Hopkins affiliates and community members gathered outside Brody Learning Commons on Nov. 28 to hold a candlelight vigil for victims of the Urumqi fire in Xinjiang, China.
Distributed leaflets described the fire as one of the many tragedies resulting from the Chinese government’s COVID-19 policy. Due to lockdown-related blockages, the fire department was unable to reach the building in time.
Students brought candles and flowers to pay tribute to the dead. Urumqi road signs were also present, which represented areas where protests occurred due to rising concerns regarding human rights oppressions associated with the Chinese Communist Party’s (CCP) zero-covid policy.
Some interviewees were granted anonymity by The News-Letter due to concerns about the Chinese government’s mass surveillance, even in countries where free speech is protected by law.
In an interview with The News-Letter, Durkoat, a graduate student at the University using a pseudonym, described the continuous lockdown as a virtual border between China and the United States.
“[My mother] has [been] wanting to go back to China because her parents and her grandparents [live there],“ they said. “She wants to make sure she gets to see them. She's not sure when is the next time she can see them.”
Attendees shared personal stories on how their families have been affected by the policies of the CCP. They wrote messages to the Chinese community at the University on sticky notes.
Senior Bonnie Jin, a Taiwanese American student at the University, highlighted the importance of solidarity between different communities in an interview with The News-Letter.
“As a student on this campus, I should be in solidarity with students around the world who are protesting against oppression, police brutality and state violence,” she said. “We face that here in the U.S. obviously in a very different way. It just makes it all the more important for students in the U.S. to be in solidarity with students in China.”
Jin also addressed the depiction of recent protests in China in English-language media. She emphasized that many people belittle the significance of the protests by simply portraying them as anti-lockdown protests.
“[It’s] important to understand that it's more than just [anti-lockdown protests]. It's connected with workers rights at Foxconn,“ she said. “It's connected with state violence and police brutality.”
Strikes broke out at Foxconn factory in Zhengzhou, China last week, the world’s largest iPhone factory, due to alleged violation of workers law by the employer. Workers who attempted to flee the factory campus under COVID-19 lockdown were stopped and beaten by the police.
At the event, attendees also chanted anti-CCP slogans, including “We want dignity, not lies. Be citizens, not slaves.”
This slogan first appeared on a banner on Sitong Bridge in Beijing on Oct. 13. and was featured in various protests in China and around the world.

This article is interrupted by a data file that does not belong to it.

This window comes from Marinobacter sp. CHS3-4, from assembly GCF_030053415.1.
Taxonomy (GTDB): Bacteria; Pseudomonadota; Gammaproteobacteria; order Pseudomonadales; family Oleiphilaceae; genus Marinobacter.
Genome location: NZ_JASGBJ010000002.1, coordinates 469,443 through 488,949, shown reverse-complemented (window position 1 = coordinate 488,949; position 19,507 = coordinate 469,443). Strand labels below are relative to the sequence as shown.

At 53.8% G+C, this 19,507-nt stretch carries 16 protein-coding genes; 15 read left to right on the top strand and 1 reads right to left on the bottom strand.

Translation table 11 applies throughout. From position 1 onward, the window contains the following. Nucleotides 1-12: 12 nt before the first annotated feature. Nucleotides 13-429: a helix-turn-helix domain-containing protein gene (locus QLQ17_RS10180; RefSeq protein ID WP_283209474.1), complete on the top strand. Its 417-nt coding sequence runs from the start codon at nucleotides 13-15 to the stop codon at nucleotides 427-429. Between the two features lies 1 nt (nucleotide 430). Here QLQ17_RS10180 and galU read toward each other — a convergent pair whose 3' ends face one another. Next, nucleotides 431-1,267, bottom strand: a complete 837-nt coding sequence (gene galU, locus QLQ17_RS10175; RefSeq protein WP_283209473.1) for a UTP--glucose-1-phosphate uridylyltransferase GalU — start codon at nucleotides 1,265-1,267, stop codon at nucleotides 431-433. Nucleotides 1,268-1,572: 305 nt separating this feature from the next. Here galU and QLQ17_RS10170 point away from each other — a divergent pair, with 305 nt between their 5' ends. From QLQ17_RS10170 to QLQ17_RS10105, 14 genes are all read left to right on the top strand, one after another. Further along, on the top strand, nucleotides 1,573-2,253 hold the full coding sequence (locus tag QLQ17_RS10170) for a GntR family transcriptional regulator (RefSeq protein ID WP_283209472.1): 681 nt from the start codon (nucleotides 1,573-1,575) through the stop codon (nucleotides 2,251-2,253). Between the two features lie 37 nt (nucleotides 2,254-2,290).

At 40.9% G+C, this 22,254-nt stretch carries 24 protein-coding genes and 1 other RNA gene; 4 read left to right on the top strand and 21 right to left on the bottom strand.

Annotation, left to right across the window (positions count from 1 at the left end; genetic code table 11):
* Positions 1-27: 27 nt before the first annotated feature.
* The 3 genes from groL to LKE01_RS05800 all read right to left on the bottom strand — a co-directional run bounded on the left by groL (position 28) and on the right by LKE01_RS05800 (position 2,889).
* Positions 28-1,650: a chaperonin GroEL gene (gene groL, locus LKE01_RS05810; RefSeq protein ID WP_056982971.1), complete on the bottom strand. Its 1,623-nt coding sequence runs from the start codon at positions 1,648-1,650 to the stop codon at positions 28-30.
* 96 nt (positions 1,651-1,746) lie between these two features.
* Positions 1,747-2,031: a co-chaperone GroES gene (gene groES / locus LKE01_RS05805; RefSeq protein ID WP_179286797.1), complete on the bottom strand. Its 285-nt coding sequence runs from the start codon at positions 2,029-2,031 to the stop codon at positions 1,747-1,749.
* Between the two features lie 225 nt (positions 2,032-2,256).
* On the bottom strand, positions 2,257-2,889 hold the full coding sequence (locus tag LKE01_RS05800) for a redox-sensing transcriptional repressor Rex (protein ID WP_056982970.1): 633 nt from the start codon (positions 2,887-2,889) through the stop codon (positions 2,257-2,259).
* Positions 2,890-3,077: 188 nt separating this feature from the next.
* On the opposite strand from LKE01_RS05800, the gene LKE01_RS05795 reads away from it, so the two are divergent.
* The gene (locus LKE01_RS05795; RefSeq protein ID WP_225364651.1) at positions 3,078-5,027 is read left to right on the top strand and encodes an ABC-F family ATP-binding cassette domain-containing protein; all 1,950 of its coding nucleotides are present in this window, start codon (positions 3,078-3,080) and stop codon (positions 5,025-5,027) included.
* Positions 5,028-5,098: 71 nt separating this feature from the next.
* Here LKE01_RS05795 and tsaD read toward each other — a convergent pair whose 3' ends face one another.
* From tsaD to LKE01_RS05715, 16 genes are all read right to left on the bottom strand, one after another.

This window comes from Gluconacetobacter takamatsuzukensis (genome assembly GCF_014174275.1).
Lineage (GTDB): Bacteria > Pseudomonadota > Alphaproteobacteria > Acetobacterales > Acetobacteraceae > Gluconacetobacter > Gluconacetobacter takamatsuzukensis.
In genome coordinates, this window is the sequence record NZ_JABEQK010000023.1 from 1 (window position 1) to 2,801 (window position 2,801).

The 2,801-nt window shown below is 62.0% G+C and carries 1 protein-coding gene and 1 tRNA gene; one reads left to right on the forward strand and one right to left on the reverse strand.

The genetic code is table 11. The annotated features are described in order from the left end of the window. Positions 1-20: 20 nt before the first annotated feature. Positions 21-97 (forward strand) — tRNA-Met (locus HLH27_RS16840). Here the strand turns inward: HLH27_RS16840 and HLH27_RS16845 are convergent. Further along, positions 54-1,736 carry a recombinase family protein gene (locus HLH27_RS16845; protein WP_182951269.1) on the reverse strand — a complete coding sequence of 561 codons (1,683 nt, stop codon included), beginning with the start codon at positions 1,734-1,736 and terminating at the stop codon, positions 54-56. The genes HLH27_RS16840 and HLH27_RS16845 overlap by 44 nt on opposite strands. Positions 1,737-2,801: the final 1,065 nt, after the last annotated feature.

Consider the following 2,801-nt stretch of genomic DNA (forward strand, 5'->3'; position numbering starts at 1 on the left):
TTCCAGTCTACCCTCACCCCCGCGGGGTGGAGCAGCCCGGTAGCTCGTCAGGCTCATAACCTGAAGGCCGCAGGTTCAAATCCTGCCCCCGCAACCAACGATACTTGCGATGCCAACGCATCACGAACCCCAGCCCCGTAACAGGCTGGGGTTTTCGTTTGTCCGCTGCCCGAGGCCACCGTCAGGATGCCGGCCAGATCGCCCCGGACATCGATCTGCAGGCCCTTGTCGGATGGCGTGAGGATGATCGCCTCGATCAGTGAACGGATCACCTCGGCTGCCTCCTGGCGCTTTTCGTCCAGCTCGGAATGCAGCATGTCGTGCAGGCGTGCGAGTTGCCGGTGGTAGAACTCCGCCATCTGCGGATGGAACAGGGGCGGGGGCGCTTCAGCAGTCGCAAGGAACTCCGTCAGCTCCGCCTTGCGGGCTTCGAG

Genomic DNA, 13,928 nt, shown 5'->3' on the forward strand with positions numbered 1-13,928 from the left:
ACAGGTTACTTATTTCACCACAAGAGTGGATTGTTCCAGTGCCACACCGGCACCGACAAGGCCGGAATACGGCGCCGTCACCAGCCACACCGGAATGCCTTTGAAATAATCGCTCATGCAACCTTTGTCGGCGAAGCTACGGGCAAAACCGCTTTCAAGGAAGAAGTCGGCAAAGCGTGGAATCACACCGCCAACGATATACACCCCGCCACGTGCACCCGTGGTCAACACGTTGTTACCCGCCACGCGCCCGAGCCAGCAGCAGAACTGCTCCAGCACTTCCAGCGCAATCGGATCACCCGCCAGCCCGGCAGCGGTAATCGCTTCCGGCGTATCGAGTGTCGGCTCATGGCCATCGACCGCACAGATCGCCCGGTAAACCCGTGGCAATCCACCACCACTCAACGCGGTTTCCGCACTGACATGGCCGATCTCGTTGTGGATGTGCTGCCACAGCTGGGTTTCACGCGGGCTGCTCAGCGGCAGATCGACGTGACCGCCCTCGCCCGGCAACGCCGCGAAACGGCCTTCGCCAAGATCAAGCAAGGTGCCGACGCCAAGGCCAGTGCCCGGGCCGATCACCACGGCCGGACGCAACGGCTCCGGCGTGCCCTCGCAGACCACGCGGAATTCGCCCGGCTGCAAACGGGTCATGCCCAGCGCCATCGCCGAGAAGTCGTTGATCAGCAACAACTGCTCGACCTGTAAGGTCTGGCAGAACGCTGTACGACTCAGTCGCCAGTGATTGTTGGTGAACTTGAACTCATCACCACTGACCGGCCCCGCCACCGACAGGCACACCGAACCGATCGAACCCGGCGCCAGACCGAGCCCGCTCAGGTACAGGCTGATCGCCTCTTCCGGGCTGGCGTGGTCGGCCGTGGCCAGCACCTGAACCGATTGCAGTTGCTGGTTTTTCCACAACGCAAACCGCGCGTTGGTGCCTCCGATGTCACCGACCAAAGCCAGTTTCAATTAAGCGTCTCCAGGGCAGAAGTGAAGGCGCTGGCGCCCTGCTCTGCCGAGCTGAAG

They also read in unison the Chinese poem “The Answer,” written by Bei Dao during the 1976 Tiananmen protests in response to the persecution of Chinese citizens during the Cultural Revolution.
Attendees also sang along to a recording of “Do You Hear the People Sing,” a song from the musical Les Misérables. In the musical, the song represents a revolutionary call to overcome adversity.
In an interview with The News-Letter, Xiaoming, an organizer of the vigil using a pseudonym, discussed the importance of raising awareness of the ongoing crisis in China.
“Hopkins as an educational institution has an obligation to educate everyone about China in a fair way,” she said. “There's always some problematic way of looking at China from the West, whether it's demonization or putting the U.S. over everybody else. We want [people] to really have a sense of what's happening elsewhere in the world.”
According to her, the organizers first came to the idea of a vigil when they heard that students at other universities were doing similar things following the Urumqi fire.
Students from other institutions in Maryland also joined the vigil.
Zaozao, a senior at the Maryland Institute College of Art using a pseudonym, shared her art project Home Sweet Home. Her project encourages people to fold a photocopy of the first page of their passport with crucial information removed into a paper plane and share the recordings of themselves throwing it.
“The nimble paper plane may not be able to carry away much misery, but I still hope it could bring us somewhere in this muted age,” she said.
Students also spray painted the Blue Jay statue to raise awareness.
Xiaoming shared a message with other Chinese students at the University whose families were affected by the protests.
“Be safe. Be well," she said.
Editor’s note: The original article did not include the songs sang by the protestors and has been edited for accuracy.
The News-Letter regrets this error.
Please note All comments are eligible for publication in The News-Letter.